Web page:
To rule out supporting Governor Johnson on the basis of his policy position to potentially stop genocide in a foreign nation is silly.
Unsurprisingly, Justin Raimondo misleads his readers to draw the conclusion that Governor Johnson’s foreign policy is similar to the Obama Doctrine. Raimondo’s false conclusion ignores the fact that Governor Johnson opposes the the War in Libya. How is a candidate opposed the Obama war equated to supporting the Obama Doctrine? It doesn’t add up.
Big, Bad Israel
Raimondo’s favorite topic — undoubtedly — is bashing Israel. Gary Johnson’s Our America Initiative issues page indicates that Governor Johnson supports Israel’s right to defend itself. That is a reasonable position for any libertarian to take, as I explain in my article “Rand Paul’s Stance on Israel A Lesson for the Liberty Movement to Follow.”
Senator Rand Paul (son of Ron Paul), during his 2010 campaign, defended Israel’s right to self defense, saying, “As a United States Senator, I would never vote to condemn Israel for defending herself. Whether it is fighting Hezbollah in Lebanon, combating Hamas-linked terrorists in Gaza or dealing with potential nuclear threats in the Persian Gulf, Israeli military actions are completely up to the leaders and military of Israel, and Israel alone.” More recently, Senator Paul has advocated ending U.S. aid to Israel.
In a document I obtained from Gary Johnson’s (c)(4) group the Our America Initiative, Governor Johnson says that “a clear national security interest and the fundamental defense of the United States” justifies U.S. support for Israel. “Our direct military funding support to Israel totals about $3 billion a year, and the majority of that money is spent buying equipment and technology from U.S. companies. That $3 billion is less than we gave General Motors, and the cost of not having a strong, democratic ally in the Middle East is incalculable,” Governor Johnson concludes in the document. He says the costs of the continued relationship are “paltry when compared with th(e) benefits”(3).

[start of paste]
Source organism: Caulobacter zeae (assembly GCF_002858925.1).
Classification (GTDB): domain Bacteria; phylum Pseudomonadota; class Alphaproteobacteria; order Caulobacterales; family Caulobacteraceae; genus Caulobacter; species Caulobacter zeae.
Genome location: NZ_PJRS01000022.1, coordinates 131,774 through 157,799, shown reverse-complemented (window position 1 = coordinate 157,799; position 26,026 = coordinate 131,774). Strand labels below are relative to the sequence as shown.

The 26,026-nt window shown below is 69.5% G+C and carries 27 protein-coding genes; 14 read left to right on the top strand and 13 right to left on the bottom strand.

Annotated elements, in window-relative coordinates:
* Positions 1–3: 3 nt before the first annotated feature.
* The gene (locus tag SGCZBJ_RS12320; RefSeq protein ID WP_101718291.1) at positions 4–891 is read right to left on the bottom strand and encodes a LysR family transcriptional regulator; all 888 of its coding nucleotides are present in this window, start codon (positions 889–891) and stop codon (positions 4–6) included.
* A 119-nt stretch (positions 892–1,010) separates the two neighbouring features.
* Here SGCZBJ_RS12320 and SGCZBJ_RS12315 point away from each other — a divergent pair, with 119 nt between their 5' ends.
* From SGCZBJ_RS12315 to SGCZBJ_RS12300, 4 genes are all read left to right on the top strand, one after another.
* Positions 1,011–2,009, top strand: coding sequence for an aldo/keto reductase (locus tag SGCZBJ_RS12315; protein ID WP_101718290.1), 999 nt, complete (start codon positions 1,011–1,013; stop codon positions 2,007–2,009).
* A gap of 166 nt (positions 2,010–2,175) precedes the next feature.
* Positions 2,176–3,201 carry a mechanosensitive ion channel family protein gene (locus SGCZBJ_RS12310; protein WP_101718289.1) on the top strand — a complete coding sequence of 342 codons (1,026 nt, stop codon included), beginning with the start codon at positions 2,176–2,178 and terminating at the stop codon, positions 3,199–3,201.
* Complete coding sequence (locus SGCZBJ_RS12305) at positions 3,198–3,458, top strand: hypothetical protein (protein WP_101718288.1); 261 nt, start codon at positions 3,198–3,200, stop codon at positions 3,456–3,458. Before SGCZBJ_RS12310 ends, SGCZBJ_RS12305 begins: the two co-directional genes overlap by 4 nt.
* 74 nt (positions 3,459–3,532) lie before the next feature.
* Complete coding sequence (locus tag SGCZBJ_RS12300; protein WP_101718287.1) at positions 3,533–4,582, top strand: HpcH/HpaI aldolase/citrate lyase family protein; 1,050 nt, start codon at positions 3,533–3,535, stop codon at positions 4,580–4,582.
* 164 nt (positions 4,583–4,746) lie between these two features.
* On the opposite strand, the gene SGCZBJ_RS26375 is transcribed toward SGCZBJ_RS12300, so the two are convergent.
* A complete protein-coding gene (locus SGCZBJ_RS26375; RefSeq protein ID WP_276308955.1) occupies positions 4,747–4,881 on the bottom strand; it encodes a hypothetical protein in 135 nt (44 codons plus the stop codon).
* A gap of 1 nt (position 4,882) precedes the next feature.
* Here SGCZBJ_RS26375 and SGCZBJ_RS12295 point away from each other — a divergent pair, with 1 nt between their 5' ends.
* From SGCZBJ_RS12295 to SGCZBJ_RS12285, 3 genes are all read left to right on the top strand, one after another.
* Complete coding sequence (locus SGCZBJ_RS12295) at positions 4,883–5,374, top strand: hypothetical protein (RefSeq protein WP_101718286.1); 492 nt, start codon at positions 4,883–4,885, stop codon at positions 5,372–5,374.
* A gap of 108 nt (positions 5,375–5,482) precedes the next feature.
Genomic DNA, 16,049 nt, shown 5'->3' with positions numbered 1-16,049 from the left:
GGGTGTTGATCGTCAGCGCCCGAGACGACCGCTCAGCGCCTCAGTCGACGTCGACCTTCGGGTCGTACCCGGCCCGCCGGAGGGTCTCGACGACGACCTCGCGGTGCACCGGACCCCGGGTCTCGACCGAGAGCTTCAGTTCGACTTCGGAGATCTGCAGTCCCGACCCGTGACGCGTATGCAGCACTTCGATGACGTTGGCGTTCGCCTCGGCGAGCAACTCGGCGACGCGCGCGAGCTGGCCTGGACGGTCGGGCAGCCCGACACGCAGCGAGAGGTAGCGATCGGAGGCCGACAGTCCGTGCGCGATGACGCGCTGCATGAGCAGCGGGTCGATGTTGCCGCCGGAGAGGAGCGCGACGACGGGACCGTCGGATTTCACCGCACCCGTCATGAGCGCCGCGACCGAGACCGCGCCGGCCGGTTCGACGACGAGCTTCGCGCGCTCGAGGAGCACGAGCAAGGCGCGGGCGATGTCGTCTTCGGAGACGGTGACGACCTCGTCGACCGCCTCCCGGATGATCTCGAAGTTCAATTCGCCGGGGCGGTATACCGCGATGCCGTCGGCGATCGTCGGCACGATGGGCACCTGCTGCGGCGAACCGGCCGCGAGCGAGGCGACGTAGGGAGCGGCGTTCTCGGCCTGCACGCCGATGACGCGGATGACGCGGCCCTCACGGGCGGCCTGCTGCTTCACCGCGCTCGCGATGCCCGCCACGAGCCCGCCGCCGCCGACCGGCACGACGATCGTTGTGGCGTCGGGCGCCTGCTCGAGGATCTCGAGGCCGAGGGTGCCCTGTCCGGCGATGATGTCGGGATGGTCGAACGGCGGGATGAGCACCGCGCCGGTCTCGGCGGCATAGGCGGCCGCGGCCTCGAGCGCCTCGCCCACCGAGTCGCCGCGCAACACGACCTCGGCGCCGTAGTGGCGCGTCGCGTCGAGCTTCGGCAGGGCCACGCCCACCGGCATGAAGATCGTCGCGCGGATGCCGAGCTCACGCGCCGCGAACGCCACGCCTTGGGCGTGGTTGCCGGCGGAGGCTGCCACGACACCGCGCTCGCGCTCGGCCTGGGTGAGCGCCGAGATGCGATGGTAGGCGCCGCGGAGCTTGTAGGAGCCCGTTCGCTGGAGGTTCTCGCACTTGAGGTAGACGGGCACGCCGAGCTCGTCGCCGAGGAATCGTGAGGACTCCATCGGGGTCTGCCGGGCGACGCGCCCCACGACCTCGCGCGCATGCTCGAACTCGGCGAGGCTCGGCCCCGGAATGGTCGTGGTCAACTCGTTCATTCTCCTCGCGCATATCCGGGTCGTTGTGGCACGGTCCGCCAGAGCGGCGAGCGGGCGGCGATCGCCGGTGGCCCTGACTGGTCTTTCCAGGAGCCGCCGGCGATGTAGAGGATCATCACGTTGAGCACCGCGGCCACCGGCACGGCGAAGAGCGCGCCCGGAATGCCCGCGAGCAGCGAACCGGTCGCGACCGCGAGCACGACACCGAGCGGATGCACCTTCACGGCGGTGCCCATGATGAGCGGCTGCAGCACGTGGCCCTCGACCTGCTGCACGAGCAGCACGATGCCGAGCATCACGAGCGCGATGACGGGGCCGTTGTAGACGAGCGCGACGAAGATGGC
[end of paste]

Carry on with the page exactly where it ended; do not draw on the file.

Gary Johnson also says that, as President, he would work to support Israel in case it is attacked “militarily.” That’s a big if, since the Arabs have lost six wars in the Middle East in the last six decades. Governor Johnson, like many others, sees the United States having a strong relationship with the one nation in the Middle East region which provides rights and liberties to its people as valuable. While most libertarians do not support alliances in any form or fashion (including this libertarian), obviously Governor Johnson does in one instance. He should explain more about why the U.S.-Israel alliance is more important than other alliances.
Fortunately, you don’t have to agree with Governor Johnson on the issue of Israel to support his candidacy in the same way that you don’t have to agree with Congressman Paul’s vote to build a fence along the Mexican border.
Mr. Raimondo attempts to paint Gary Johnson as a statist throughout his article, but he concludes that Governor Johnson is “Ron Paul Lite” — a palatable, principled advocate of individual liberty and limited government.
Gary Johnson, says Raimondo, is “Paul Lite, Paul without the hard edges, without the ‘kooky’ end-the-Fed stuff, without the social conservatism, without the stubborn devotion to principle and to Austrian economics, specifically – in short, a hollowed out libertarianism, without any style and surely without its soul.” (Note: Gary Johnson has said he would audit and abolish the Fed and adheres to the Austrian school of economics.)
Welcome to real politics, Mr. Raimondo, where (unfortunate as it may be) kooky doesn’t win elections.
Former New Mexico Governor Gary Johnson won election in a majority-minority state — a state that is two to one Democrat — twice (1994 and 1998). In Johnson, we’re fortunate enough to have a Presidential candidate who is committed to principle, has a record to prove it, and is a willing and able-bodied standard-bearer to spread the libertarian message to the masses.
There’s simply no reason you should accept Justin Raimondo’s bid to make the perfect the enemy of the awesome.
(3) The document I obtained is called “Continued Investment in U.S.-Israel Relations is Worth the Cost.”